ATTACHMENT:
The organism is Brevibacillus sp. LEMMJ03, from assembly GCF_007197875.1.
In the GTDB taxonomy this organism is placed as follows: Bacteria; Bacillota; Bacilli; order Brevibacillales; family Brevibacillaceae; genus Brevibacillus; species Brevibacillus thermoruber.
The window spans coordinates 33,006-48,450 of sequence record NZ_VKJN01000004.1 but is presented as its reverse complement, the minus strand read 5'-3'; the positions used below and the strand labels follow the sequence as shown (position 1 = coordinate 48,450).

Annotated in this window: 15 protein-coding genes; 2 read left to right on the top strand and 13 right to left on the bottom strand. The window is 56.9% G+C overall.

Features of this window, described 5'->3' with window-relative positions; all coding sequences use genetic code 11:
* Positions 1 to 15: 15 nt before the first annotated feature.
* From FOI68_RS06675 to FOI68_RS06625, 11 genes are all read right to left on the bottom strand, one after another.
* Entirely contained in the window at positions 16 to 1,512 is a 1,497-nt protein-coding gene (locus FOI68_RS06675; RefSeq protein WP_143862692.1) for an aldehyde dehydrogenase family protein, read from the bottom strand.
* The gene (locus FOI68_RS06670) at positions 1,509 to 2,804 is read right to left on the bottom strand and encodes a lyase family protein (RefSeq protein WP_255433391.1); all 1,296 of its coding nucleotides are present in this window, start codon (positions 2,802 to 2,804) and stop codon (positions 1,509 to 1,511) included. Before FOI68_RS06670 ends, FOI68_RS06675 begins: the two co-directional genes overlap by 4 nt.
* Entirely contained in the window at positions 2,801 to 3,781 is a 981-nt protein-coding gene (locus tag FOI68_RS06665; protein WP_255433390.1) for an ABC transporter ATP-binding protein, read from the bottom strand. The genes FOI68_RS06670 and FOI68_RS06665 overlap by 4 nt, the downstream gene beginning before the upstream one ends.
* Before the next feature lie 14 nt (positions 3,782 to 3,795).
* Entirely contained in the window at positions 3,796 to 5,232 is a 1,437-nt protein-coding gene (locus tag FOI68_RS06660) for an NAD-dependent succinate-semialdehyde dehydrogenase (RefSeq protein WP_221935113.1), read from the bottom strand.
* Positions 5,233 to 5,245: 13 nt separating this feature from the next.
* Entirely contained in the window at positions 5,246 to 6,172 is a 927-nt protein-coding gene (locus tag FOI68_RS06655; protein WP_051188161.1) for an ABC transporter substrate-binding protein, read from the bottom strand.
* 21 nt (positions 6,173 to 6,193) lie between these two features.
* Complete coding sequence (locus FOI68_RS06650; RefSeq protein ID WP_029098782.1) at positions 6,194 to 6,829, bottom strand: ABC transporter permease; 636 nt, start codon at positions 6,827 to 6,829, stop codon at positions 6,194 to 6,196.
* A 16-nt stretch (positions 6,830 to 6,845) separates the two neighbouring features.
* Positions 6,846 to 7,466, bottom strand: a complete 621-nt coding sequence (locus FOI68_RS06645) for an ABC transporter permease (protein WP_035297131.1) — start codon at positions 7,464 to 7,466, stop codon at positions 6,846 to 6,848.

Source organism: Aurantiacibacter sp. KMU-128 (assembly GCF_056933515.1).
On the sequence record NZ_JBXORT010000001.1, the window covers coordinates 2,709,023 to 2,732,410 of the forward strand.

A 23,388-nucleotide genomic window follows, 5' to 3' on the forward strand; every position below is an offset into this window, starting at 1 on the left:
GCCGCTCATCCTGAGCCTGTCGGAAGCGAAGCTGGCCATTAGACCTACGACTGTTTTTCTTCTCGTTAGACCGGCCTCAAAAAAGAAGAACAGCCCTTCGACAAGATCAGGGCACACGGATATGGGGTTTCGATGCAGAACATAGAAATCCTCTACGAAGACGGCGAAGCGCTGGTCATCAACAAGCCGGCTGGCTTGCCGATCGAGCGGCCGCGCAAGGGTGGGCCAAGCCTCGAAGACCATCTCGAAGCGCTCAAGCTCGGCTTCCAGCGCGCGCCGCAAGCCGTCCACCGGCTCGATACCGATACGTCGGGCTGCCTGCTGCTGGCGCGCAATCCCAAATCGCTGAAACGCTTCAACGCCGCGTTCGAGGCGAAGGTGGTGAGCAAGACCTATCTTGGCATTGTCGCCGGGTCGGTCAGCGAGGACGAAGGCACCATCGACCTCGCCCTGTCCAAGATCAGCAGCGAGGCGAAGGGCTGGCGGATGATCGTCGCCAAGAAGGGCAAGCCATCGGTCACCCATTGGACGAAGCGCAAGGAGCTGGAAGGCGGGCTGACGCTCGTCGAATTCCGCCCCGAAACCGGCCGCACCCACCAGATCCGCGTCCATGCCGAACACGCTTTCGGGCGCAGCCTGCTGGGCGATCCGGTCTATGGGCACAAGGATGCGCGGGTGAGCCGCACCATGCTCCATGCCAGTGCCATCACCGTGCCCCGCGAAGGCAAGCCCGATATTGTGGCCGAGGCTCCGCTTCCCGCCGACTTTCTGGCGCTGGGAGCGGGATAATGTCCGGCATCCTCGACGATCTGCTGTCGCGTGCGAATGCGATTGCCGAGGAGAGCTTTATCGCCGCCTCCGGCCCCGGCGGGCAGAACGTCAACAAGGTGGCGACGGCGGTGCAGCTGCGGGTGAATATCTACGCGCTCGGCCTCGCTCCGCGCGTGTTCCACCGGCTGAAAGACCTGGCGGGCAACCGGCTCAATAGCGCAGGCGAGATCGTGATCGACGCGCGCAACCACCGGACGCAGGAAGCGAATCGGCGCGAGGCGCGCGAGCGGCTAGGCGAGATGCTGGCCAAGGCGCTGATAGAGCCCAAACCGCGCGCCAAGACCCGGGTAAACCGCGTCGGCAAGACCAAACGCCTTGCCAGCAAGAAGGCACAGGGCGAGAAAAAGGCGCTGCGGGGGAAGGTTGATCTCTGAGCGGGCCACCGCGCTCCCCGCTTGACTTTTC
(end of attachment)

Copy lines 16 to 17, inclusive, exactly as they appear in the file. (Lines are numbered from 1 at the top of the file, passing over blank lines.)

* Complete coding sequence (locus FOI68_RS06650; RefSeq protein ID WP_029098782.1) at positions 6,194 to 6,829, bottom strand: ABC transporter permease; 636 nt, start codon at positions 6,827 to 6,829, stop codon at positions 6,194 to 6,196.
* A 16-nt stretch (positions 6,830 to 6,845) separates the two neighbouring features.